focuses on initially inert “damage” rather than metabolism: when the targets of therapies are
metabolically inactive, risks of unforeseen interactions between those therapies are minimised. Finally,
the SENS targets are far fewer than either their causes (the components of metabolism) or their
consequences (the aspects of age-related debilitation). Thus, even if my timeframe for SENS is
overoptimistic, SENS is still probably closer to fruition than any alternative.
'Finally, even if it were possible in some way to target the vast number of changes that occur during aging, at the moment, and indeed for the foreseeable future, the available technologies do not allow even one such modification to be carried out, much less the vast number necessary.'

7) No SENS therapy can be implemented with available technology
Incorrect on at least two counts: immune-mediated removal of neural amyloid (extracellular junk) and
pharmacological un-stiffening of the artery wall (extracellular crosslinks) were demonstrated in rodents
several years ago and are in clinical trials.

'The fundamental flaws of the SENS approach may be illustrated by an example. SENS is so simple as to be equally applicable to any disease: say, “Strategies to Engineer Negligible Diabetes”. Like aging, untreated Type I diabetes is associated with a vast number of impairments, including many in categories enumerated by SENS: cell loss and atrophy, mitochondrial abnormalities, course AGE-mediated extracellular crosslinking, and, of course, death. To treat Type I diabetes by a SENS-like approach of treating symptoms (e.g., using stem cells and growth factors to increase muscle volume and repair diabetic neuropathy) would be fatal. Instead, Type I diabetes is successfully treated by targeting the cause of the disease: replacing the missing insulin. Even better would be to replace the destroyed pancreatic beta cells with similar cells resistant to autoimmune destruction. Insulin therapy was developed, and beta cell replacement will be developed, not through the engineering-like approach advocated by SENS, but through basic research disdained by SENS.'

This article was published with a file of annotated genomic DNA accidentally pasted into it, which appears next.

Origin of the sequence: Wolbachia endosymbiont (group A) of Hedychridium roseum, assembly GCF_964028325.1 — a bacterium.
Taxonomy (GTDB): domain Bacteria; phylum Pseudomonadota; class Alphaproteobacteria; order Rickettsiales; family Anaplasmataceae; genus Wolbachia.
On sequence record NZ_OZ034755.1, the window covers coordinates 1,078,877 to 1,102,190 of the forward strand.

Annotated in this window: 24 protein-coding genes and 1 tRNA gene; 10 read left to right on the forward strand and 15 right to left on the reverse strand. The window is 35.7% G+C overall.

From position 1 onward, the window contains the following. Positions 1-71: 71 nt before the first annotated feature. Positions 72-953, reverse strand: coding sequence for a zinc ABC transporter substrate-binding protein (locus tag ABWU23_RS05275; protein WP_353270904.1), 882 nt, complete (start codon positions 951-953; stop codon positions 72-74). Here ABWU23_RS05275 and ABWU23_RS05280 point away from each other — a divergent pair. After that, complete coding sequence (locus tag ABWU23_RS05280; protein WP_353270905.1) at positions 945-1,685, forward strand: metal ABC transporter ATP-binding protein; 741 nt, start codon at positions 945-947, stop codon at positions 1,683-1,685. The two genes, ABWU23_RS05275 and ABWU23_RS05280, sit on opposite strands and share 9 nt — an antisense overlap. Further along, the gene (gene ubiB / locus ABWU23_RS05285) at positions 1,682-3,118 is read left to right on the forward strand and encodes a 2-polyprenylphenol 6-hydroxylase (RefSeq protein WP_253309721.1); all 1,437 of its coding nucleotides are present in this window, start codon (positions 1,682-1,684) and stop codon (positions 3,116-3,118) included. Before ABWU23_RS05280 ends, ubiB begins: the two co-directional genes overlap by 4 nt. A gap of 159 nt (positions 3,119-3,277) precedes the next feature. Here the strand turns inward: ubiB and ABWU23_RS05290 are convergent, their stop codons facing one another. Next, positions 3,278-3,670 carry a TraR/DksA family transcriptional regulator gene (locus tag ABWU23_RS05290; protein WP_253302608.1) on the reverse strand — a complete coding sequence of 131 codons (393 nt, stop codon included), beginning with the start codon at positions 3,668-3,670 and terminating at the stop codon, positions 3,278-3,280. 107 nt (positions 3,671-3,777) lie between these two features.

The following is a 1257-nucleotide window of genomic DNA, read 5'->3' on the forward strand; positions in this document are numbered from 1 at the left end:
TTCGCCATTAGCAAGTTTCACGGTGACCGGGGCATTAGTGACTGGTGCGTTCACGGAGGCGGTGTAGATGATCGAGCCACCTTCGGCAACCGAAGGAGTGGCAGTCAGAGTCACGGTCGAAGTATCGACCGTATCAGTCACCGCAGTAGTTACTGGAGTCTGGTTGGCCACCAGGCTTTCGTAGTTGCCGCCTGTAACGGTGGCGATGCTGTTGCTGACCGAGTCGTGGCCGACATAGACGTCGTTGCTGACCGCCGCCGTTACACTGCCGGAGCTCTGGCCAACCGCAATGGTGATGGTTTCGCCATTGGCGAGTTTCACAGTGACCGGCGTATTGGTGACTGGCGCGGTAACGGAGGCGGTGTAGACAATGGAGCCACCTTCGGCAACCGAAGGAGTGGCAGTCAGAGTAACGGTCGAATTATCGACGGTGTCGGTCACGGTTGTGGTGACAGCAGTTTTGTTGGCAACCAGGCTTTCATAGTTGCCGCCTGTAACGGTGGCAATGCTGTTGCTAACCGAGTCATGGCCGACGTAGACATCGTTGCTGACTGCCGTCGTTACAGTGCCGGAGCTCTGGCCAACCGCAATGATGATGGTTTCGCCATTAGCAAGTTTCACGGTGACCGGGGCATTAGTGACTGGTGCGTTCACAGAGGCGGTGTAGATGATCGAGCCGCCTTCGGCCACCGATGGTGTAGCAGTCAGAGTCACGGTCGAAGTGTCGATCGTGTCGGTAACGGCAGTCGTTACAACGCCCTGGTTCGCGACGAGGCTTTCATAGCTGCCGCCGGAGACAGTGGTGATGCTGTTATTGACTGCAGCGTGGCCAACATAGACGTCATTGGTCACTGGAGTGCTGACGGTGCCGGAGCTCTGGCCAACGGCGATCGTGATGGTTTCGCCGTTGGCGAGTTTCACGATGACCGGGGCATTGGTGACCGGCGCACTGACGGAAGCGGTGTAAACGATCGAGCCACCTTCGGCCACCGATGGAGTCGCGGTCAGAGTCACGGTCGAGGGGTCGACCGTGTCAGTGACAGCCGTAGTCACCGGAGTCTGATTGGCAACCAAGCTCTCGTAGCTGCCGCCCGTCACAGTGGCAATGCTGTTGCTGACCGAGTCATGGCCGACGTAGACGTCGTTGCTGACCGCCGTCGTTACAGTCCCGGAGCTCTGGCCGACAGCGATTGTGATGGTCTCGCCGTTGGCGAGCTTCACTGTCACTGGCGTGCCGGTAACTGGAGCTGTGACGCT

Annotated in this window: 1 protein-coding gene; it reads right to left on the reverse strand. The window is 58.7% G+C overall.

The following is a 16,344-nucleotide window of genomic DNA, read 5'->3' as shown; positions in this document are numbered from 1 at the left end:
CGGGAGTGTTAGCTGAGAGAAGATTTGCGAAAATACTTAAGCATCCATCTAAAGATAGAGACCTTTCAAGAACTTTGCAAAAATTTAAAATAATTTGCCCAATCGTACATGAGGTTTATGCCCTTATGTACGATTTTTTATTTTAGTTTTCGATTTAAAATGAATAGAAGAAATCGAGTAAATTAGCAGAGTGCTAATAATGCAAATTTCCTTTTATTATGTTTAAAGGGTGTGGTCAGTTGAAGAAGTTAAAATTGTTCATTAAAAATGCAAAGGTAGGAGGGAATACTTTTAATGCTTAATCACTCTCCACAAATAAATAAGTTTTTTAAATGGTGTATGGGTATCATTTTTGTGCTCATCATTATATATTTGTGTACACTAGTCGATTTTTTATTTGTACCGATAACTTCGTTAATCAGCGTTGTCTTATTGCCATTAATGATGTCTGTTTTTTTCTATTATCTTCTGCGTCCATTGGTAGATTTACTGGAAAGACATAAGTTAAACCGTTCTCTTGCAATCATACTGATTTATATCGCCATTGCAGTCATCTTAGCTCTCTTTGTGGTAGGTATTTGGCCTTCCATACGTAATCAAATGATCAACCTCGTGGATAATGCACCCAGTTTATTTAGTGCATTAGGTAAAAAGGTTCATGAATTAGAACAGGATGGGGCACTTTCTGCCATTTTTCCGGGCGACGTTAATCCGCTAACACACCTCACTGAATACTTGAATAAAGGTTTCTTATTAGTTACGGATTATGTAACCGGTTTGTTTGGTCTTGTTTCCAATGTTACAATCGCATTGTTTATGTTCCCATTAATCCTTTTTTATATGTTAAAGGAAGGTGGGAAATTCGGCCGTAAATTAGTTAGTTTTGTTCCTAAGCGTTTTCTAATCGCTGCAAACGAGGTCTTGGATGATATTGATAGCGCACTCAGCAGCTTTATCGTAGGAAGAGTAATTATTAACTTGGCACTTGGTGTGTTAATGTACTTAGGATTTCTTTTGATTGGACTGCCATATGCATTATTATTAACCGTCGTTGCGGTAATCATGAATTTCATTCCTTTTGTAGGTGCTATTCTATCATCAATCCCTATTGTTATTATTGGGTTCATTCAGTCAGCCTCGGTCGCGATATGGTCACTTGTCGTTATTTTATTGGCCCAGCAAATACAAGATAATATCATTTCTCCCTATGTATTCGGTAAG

Similarly, in type I diabetes, Mobbs says that beta cell replacement would be best and “will be developed” – but, contrary to his assertion, that is precisely the SENS approach to cell loss or any downstream consequences thereof. 
'Even more damning, though, is that it has not yet been possible to develop a practical way to replace even this single cell type. The technical challenges entailed by SENS, including whole-body delivery of genes for somatic gene therapy, dwarf those posed by simple replacement of a single endocrine cell type. Multiply so-far unresolved problems posed by a single simple disease, by the vast number of age-related changes enumerated by SENS and the age-related changes not enumerated by SENS, and it is clear why SENS is not taken seriously.'